The Bolshoi danced the first ballet version of "Don Quixote," which is based on the picaresque novel by Cervantes. That was in Moscow, in 1869.
The ballet was enough of a hit to stay on the list of the very few classical dance works to make it to the 20th, and now the 21st, centuries.
The Bolshoi performed "Don Q" at the Wang Theatre last night, as part of the first stop on an American tour, and the level of the dancing was so far above that of Wednesday's opening performance of "Raymonda," another 19th-century staple, that it seemed like a different company altogether. Last night the dancers were actually trying, as they hadn't been a couple of days ago.
"Don Q" is a bravura comic ballet, and the Bolshoi delivered in both departments. Maria Alexandrova, as Kitri, the spirited heroine, was a flame burning through the challenges of difficult choreography she seemed only to laugh at. Alexey Loparevich was an appropriately addled and idealistic Don. Yury Klevtsov was an unimpressive Basil, though, quite overwhelmed by Alexandrova, and technically disappointing.
Once known for its great male dancers, the current Bolshoi company is dominated by women. The shift in the balance of power is obvious to anyone who has seen Nureyev or Barishnikov in the male lead: They led. The opportunities the Bolshoi production gives to soloists means a fresh ballerina rushing onstage every few minutes. It scrambles the story, but it feeds the audience.
The frothy second act dream scene is a perfect opportunity for the female contingent to show what it can do: Alexandrova's astonishing leaps were equaled by those of Ekaterina Shipulina, as the Mistress of the Dryads, and the fluttering pointe work of Ksenia Pchelkina as a charming Cupid. Everything flowed: There was no sense of working up to an applause-generating stunt, something the company has been guilty of in the past.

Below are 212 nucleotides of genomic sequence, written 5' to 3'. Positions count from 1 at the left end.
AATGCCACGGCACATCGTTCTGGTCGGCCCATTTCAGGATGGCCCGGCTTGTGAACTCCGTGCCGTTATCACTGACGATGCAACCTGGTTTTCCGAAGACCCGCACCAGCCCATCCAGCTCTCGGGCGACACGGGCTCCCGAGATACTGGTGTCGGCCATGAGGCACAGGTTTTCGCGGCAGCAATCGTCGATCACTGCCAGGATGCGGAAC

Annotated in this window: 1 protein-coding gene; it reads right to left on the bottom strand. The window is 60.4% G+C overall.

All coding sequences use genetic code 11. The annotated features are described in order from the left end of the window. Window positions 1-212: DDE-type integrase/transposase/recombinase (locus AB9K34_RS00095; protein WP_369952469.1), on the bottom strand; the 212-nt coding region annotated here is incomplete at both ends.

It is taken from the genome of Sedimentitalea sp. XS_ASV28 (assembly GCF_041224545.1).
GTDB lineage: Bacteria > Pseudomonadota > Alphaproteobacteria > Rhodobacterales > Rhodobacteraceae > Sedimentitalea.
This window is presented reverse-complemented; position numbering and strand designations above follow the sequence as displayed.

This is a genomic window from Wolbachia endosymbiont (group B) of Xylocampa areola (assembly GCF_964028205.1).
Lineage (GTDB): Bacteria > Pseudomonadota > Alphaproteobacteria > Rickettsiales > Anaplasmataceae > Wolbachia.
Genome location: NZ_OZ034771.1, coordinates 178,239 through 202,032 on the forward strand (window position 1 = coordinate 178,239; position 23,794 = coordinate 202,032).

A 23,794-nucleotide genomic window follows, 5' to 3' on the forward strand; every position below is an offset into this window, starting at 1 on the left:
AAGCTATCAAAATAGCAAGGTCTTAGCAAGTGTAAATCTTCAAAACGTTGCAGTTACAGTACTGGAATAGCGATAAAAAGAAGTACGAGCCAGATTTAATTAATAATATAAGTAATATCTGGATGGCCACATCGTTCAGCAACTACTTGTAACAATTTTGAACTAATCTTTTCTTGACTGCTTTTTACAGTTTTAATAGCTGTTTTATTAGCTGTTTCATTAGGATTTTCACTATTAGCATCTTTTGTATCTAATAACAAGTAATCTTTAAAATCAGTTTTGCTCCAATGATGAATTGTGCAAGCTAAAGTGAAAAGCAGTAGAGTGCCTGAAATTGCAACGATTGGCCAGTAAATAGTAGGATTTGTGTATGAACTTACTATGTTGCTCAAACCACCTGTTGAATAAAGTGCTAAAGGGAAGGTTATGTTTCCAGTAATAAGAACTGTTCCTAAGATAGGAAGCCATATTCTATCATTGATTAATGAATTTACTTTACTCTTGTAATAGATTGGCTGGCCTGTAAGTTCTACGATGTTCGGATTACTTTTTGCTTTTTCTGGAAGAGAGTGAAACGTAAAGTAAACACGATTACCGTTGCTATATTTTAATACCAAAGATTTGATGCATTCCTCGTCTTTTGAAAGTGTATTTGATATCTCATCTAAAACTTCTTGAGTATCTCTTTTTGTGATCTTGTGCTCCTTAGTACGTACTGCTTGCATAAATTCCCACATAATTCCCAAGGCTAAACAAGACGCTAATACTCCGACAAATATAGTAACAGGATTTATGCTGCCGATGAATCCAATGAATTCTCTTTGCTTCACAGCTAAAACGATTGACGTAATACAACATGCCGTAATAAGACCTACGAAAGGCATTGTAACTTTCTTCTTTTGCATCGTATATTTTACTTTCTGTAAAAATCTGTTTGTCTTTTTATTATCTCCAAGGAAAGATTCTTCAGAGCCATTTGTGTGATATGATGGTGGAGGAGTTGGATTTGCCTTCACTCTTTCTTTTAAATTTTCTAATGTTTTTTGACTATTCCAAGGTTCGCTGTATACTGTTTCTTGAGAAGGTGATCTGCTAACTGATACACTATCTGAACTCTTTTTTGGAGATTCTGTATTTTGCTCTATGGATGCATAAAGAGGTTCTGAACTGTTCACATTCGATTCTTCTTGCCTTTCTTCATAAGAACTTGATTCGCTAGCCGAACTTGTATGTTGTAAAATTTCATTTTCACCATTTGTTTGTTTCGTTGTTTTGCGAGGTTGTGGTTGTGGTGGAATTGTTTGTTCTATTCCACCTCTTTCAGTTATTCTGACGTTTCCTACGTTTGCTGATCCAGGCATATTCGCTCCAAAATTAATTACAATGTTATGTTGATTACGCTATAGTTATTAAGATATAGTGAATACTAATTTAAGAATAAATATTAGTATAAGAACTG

After a drab opening scene, burdened by stale mime, the production goes in high gear. The Bolshoi doesn't tell the tale as well as Western companies do, and, ironically, it sets the triumphant last act in a noble court instead of a gritty street: The Russians concoct a far more class-oriented scenario than we do. But the story doesn't matter: Cervantes is just a point of departure.
For the Bolshoi to continue to tour internationally means adjusting to a climate it once ruled, and that means ignoring dancer seniority in order to present its greatest talent in the principal roles. Alexandrova is its latest goddess, and everyone should have a shot at seeing her.
The Bolshoi as it presents itself in Boston this week is following a 100-year-old recipe. It's the dancing, not the choreography, that determines whether the soufflé rises or falls.